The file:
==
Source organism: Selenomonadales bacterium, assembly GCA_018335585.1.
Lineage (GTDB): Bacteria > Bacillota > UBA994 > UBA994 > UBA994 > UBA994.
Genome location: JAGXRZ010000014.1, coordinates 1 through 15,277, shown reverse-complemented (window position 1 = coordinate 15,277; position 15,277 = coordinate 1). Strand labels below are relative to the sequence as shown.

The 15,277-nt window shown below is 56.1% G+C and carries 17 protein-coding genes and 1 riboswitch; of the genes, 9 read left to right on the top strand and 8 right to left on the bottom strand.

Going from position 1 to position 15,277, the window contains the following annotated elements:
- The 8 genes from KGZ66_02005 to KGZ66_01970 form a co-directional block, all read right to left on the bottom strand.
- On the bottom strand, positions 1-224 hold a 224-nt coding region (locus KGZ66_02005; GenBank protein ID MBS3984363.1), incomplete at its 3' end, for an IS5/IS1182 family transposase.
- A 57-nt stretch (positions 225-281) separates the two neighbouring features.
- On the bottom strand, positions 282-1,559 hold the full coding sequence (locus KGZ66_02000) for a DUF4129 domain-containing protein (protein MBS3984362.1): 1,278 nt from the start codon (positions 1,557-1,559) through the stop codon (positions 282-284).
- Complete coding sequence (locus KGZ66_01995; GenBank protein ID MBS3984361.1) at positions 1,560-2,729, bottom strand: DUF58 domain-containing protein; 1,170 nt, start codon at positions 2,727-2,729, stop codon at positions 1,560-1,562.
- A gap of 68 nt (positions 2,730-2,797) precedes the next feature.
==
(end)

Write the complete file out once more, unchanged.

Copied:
Source organism: Selenomonadales bacterium, assembly GCA_018335585.1.
Lineage (GTDB): Bacteria > Bacillota > UBA994 > UBA994 > UBA994 > UBA994.
Genome location: JAGXRZ010000014.1, coordinates 1 through 15,277, shown reverse-complemented (window position 1 = coordinate 15,277; position 15,277 = coordinate 1). Strand labels below are relative to the sequence as shown.

The 15,277-nt window shown below is 56.1% G+C and carries 17 protein-coding genes and 1 riboswitch; of the genes, 9 read left to right on the top strand and 8 right to left on the bottom strand.

Going from position 1 to position 15,277, the window contains the following annotated elements:
- The 8 genes from KGZ66_02005 to KGZ66_01970 form a co-directional block, all read right to left on the bottom strand.
- On the bottom strand, positions 1-224 hold a 224-nt coding region (locus KGZ66_02005; GenBank protein ID MBS3984363.1), incomplete at its 3' end, for an IS5/IS1182 family transposase.
- A 57-nt stretch (positions 225-281) separates the two neighbouring features.
- On the bottom strand, positions 282-1,559 hold the full coding sequence (locus KGZ66_02000) for a DUF4129 domain-containing protein (protein MBS3984362.1): 1,278 nt from the start codon (positions 1,557-1,559) through the stop codon (positions 282-284).
- Complete coding sequence (locus KGZ66_01995; GenBank protein ID MBS3984361.1) at positions 1,560-2,729, bottom strand: DUF58 domain-containing protein; 1,170 nt, start codon at positions 2,727-2,729, stop codon at positions 1,560-1,562.
- A gap of 68 nt (positions 2,730-2,797) precedes the next feature.